Finish it off, Italian-style: Digestivos, the elegant end to any meal

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Whether you believe they are medicinal or simply tasty, Italian digestivos — served  in tony cafes in Rome, Florence, Milan and Venice — are a most elegant end to any meal

FROM LEFT: Cupa shot glass, $48, Nest Dallas; Candolini Grappa Ruta, $37, Sigel’s; Pallini Limoncello, $30, Pogo’s Wine & Spirits; Amaro Nonino Quintessentia, $46, Sigel’s

by JAKE CIGAINERO

styling by MARI HIDALGO

photograph by CHRIS PLAVIDAL

Indulgence is the key ingredient of la dolce vita. After a sensuous parade of pastas, meats, wines and booze-soaked desserts, the last step of the Italian feast is a coffee and more alcohol to burn it all away: the digestivo.

Perhaps Italy’s best-known after-dinner drink is the south’s tart limoncello, those last two syllables pronounced like the musical instrument. Italians insist the zesty sipper comes straight from the freezer for a chilled, sweet-sour moment after the feast.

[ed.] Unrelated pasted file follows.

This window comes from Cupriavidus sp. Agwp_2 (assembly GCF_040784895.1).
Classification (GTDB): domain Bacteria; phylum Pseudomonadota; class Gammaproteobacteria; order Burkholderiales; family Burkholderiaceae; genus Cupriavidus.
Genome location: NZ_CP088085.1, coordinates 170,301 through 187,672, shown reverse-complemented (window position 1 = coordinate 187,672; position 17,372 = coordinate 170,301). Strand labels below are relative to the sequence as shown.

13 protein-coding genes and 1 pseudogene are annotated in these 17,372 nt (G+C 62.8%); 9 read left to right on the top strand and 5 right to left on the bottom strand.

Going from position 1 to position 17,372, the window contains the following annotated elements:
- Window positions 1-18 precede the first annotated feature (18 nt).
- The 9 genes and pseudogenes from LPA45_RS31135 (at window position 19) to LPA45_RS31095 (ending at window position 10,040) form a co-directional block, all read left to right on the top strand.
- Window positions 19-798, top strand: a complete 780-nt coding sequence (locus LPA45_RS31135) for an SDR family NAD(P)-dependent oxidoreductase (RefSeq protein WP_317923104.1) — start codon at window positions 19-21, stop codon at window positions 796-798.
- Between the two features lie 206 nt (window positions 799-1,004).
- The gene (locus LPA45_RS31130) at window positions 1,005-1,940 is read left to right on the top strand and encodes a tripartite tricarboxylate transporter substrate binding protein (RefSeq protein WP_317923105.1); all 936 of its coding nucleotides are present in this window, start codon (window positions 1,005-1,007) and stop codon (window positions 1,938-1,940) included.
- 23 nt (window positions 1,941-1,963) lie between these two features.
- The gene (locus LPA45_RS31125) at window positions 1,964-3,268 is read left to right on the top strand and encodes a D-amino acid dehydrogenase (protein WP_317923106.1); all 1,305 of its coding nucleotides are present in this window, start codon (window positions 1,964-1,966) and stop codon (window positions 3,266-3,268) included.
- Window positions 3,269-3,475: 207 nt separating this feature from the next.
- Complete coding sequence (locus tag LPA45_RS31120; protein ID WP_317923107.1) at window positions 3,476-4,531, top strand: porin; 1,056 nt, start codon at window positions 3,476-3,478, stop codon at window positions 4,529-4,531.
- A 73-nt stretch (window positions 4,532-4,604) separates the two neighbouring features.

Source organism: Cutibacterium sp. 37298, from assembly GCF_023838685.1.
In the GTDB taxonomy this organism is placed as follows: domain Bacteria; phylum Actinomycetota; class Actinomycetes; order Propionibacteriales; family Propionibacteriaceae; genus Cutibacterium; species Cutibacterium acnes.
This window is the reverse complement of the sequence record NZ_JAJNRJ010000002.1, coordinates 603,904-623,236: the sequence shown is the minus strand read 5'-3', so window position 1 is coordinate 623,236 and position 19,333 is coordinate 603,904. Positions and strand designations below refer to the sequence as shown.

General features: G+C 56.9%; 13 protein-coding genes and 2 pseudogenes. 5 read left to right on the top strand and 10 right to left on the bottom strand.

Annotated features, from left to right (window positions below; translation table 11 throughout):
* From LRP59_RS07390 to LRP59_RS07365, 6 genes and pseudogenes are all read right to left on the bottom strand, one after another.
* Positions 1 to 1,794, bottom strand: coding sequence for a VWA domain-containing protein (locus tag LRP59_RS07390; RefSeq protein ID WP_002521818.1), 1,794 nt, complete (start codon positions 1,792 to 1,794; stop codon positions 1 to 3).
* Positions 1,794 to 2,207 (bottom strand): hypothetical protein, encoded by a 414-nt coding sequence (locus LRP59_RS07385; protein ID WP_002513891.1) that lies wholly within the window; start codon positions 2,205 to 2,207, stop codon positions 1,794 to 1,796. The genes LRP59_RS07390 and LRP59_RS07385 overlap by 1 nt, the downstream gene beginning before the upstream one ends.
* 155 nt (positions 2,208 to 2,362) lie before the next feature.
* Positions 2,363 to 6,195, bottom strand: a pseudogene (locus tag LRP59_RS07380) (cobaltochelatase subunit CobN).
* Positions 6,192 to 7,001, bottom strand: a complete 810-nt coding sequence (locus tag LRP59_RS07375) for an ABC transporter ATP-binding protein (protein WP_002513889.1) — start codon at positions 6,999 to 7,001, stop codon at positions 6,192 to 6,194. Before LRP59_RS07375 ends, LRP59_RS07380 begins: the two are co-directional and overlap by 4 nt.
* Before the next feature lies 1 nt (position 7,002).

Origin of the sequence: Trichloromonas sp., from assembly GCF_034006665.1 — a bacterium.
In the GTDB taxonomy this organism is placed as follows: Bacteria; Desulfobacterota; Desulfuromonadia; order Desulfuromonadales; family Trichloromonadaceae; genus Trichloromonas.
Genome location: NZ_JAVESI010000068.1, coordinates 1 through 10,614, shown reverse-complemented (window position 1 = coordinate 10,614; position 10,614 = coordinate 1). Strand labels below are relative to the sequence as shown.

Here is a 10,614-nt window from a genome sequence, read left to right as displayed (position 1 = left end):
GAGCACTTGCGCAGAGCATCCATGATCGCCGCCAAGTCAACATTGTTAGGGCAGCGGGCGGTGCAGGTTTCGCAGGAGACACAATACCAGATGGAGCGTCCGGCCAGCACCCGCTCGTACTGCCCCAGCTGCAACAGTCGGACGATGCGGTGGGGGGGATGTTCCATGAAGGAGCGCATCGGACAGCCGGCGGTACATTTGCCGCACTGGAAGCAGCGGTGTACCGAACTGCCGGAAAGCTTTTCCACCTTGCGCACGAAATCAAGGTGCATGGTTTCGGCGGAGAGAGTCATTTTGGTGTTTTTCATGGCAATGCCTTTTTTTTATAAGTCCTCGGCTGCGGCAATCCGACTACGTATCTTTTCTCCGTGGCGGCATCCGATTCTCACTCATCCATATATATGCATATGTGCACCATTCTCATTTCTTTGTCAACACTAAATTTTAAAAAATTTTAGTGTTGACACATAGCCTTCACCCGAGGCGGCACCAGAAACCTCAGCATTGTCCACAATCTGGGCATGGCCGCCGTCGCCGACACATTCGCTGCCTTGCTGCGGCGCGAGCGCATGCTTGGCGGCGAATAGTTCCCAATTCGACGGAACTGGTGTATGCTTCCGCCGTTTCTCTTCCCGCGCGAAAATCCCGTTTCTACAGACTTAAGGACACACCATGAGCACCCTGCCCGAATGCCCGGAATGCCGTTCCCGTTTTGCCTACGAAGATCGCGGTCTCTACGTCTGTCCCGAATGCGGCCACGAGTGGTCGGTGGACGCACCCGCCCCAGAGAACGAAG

Spicier than its citrus cousin limoncello, grappa is grape juice like you’ve never known. Like France’s cognac, the northern region’s liqueur is distilled from leftover skins of grapes pressed to make wine. The earthy brandy is served neat in its own tulip-shaped flute, or in an espresso as a caffè corretto (spiked coffee).

The most medicinal digestivo is amaro — not to be confused with the nutty amaretto — and it comes in as many varieties as the dozens of herbs, roots, flowers and bark blended to make this potent concoction. Think of the syrupy herbal liqueur as the alcohol equivalent of an uncle in Sicily whose job it is to take care of “unfinished business.” After downing a shot — or two — it’s almost as if the meal never happened.

Which means you may wish to start all over again.

JAKE CIGAINERO, a native Texan, lives in Paris, France, where he is studying for a dual master’s in international affairs and journalism at the Institut d’Études Politiques de Paris (Sciences Po).

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